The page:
Corporate Comms | EurekAlert!
From foam to bone: Plant cellulose can pave the way for healthy bone implants
19.03.2019 | University of British Columbia
Additive printing processes for flexible touchscreens: increased materials and cost efficiency
19.03.2019 | INM - Leibniz-Institut für Neue Materialien gGmbH
Nano- and microtechnology are promising candidates not only for medical applications such as drug delivery but also for the creation of little robots or flexible integrated sensors. Scientists from the Max Planck Institute for Polymer Research (MPI-P) have created magnetic microparticles, with a newly developed method, that could pave the way for building micro-motors or guiding drugs in the human body to a target, like a tumor. The preparation of such structures as well as their remote-control can be regulated using magnetic fields and therefore can find application in an array of domains.
The magnetic properties of a material control how this material responds to the presence of a magnetic field. Iron oxide is the main component of rust but also...
Due to the special arrangement of its molecules, a new coating made of corn starch is able to repair small scratches by itself through heat: The cross-linking via ring-shaped molecules makes the material mobile, so that it compensates for the scratches and these disappear again.
Superficial micro-scratches on the car body or on other high-gloss surfaces are harmless, but annoying. Especially in the luxury segment such surfaces are...
The Potsdam Echelle Polarimetric and Spectroscopic Instrument (PEPSI) at the Large Binocular Telescope (LBT) in Arizona released its first image of the surface magnetic field of another star. In a paper in the European journal Astronomy & Astrophysics, the PEPSI team presents a Zeeman- Doppler-Image of the surface of the magnetically active star II Pegasi.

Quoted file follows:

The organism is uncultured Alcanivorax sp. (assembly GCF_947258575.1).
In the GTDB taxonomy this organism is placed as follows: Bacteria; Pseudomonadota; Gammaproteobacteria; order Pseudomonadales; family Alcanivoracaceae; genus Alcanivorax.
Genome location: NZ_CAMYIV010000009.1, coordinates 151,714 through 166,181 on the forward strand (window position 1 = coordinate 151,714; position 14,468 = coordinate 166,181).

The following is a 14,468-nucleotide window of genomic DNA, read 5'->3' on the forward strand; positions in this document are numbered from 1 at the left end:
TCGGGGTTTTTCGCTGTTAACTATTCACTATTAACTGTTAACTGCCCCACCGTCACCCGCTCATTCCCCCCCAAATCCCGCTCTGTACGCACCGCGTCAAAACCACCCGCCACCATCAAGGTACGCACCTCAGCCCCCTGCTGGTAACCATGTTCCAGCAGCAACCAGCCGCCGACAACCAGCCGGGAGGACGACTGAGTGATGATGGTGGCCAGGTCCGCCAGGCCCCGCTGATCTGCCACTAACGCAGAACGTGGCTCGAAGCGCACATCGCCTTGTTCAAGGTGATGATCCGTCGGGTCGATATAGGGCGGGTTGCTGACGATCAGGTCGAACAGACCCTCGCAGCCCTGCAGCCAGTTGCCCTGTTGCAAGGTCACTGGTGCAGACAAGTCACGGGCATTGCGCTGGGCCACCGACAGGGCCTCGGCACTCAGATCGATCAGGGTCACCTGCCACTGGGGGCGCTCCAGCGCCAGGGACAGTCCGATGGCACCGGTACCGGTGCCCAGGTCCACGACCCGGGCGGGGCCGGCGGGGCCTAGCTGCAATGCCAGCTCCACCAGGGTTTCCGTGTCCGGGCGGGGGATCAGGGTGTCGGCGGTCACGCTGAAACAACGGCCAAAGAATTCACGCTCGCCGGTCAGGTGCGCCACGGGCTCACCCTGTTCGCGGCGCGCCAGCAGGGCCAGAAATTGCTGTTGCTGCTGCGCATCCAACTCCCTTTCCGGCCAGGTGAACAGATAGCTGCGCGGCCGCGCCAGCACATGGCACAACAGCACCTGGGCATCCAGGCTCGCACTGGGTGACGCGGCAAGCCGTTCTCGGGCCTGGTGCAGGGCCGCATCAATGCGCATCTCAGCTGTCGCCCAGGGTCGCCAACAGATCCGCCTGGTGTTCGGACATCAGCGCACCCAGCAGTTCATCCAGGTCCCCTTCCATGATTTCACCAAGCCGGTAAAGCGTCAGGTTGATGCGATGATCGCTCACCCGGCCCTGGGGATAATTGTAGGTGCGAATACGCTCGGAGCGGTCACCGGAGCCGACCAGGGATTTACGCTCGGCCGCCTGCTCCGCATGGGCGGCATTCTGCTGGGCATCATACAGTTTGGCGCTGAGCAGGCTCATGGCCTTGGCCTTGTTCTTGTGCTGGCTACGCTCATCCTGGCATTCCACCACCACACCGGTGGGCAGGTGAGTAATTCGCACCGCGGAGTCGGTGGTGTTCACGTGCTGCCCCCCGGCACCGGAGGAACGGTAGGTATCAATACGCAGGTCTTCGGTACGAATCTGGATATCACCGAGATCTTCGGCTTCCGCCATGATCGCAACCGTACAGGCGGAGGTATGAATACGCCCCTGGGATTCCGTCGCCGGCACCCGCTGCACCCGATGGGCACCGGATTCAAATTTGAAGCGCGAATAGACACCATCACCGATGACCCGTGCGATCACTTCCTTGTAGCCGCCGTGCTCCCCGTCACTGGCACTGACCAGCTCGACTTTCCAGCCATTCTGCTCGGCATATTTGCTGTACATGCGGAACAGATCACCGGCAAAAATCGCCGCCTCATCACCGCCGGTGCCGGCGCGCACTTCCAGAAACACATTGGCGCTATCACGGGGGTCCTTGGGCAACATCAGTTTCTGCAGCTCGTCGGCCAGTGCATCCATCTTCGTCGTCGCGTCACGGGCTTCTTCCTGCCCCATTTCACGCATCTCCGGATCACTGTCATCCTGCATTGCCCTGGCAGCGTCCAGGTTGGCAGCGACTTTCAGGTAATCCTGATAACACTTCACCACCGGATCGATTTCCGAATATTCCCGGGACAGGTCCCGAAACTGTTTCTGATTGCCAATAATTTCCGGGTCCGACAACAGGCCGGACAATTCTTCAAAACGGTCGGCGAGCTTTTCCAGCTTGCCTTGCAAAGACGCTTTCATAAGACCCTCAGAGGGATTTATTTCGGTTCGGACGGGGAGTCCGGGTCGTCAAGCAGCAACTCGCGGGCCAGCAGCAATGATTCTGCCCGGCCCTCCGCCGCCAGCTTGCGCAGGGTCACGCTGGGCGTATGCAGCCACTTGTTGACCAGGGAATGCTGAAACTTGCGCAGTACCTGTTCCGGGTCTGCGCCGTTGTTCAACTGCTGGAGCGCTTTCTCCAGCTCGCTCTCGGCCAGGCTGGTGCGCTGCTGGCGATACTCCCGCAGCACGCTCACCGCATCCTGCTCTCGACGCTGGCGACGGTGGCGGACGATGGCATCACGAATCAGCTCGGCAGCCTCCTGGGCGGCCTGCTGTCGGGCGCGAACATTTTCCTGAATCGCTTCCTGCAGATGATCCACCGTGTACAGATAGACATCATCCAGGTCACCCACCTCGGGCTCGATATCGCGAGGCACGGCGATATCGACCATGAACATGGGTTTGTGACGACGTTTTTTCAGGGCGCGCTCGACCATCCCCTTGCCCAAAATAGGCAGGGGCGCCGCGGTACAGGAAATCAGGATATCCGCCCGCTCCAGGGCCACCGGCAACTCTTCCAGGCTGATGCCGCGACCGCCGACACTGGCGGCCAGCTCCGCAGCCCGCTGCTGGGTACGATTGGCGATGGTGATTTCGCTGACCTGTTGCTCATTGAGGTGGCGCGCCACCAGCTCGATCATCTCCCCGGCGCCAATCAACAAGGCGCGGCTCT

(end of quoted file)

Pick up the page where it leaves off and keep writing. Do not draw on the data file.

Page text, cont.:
A special technique allows astronomers to resolve the surfaces of faraway stars. Those are otherwise only seen as point sources, even in the largest telescopes...
Researchers at Chalmers University of Technology and the University of Gothenburg, Sweden, have proposed a way to create a completely new source of radiation. Ultra-intense light pulses consist of the motion of a single wave and can be described as a tsunami of light. The strong wave can be used to study interactions between matter and light in a unique way. Their research is now published in the scientific journal Physical Review Letters.
"This source of radiation lets us look at reality through a new angle - it is like twisting a mirror and discovering something completely different," says...
New research group at the University of Jena combines theory and experiment to demonstrate for the first time certain physical processes in a quantum vacuum
For most people, a vacuum is an empty space. Quantum physics, on the other hand, assumes that even in this lowest-energy state, particles and antiparticles...
11.03.2019 | Event News
01.03.2019 | Event News
28.02.2019 | Event News
21.03.2019 | Life Sciences
21.03.2019 | Physics and Astronomy
21.03.2019 | HANNOVER MESSE